OE wyrtig, adj: Garden-like, full of plants;
On anum wyrtige hamme, Homl. Skt. ii. 30:312



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Identifying Medieval Plants


Linking the plants named in medieval manuscripts to those we know today can be very difficult-- the feferfugie of the 9th century may or may not be the feverfew grown in modern gardens. But we do have some useful clues about the plants of the early Middle Ages.

Archeology provides insight, however limited, into plants growing in Britain in the late Iron Age and in Roman Britain. Medieval herbals, compiled for use by the physicians of the time, tell us what plants were known in Britain -- some cultivated in gardens, some growing wild, and some imported. In the 1860s, Reverend Oswald Cockayne translated the Leechbook, the Lacnunga, and the Herbarium of Pseudo-Apuleius from Old English into modern English. Read more about the Leechbook and the Lacnunga:

Cockayne attempted to identify the plants named in the manuscripts, basing his conclusions on research into other medieval manuscripts, manuscript illustrations, and comparative etymologies.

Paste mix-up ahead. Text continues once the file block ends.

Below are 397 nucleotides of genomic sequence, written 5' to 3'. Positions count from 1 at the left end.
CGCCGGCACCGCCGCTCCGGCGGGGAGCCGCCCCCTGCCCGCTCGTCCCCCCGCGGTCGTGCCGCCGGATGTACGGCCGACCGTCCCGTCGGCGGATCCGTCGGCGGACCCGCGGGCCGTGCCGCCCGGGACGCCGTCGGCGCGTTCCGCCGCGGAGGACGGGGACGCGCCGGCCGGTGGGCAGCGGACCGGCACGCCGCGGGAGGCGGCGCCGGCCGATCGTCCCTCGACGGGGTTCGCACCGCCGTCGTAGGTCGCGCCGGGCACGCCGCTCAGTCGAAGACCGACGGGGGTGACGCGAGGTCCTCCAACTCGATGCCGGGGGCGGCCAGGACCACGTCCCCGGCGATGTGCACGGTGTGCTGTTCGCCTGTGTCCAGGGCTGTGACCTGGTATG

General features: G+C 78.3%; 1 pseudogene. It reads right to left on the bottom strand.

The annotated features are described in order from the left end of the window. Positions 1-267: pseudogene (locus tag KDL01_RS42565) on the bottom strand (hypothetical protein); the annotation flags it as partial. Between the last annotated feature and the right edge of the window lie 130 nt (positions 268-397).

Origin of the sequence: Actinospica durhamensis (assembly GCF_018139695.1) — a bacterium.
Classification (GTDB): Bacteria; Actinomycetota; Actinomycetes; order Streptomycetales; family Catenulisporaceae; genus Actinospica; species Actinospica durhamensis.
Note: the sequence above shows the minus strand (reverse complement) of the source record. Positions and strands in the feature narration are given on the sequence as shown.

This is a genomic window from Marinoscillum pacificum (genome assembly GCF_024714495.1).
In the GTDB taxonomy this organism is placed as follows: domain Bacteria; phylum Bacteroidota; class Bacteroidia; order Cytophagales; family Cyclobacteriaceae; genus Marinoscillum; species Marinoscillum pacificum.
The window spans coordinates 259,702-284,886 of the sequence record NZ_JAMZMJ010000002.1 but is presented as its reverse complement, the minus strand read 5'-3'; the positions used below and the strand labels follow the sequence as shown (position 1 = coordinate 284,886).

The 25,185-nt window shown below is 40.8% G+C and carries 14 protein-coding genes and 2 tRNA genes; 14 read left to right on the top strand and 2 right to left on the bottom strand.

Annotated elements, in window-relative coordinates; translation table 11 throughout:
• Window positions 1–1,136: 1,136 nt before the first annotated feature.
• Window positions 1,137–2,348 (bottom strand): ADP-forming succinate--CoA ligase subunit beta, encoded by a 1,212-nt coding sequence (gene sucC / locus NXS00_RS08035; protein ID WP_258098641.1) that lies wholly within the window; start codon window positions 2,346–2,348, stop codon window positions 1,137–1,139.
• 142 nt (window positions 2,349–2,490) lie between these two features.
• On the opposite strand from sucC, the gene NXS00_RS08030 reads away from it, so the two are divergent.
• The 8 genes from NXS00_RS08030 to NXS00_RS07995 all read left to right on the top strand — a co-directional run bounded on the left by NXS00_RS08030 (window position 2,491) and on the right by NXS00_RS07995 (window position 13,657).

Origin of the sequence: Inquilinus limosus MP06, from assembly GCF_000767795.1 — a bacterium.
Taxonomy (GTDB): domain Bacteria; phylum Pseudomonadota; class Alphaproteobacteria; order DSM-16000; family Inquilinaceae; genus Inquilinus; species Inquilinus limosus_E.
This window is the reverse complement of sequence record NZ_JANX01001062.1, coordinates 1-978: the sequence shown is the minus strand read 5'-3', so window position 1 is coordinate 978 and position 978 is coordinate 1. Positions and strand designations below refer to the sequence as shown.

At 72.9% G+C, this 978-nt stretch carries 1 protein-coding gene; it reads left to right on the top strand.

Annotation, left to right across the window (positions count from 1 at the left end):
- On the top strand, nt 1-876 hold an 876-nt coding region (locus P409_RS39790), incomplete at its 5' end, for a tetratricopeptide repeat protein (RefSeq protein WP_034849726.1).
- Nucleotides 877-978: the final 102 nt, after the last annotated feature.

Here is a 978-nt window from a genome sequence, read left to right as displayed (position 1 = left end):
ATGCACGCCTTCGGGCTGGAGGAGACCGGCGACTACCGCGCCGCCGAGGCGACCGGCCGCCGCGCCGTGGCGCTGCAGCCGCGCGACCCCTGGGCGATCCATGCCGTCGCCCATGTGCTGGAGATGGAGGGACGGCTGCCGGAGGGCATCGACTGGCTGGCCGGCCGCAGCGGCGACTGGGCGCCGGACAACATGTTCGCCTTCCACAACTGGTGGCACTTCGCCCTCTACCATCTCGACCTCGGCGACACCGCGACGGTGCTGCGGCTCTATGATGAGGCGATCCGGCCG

Other early manuscripts also name plants known to gardeners in medieval Britain:

Continental sources
On the continent, information about garden plants can be found in:

Two lists of plants named in medieval manuscripts, along with tentative identification with modern plants:

Online resources on identification of medieval plants
Today, research continues into the identification of medieval plants. Useful online resources are:

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Botanists are among those who know that, in spite of the rude shocks of life,
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F.D. Drewitt


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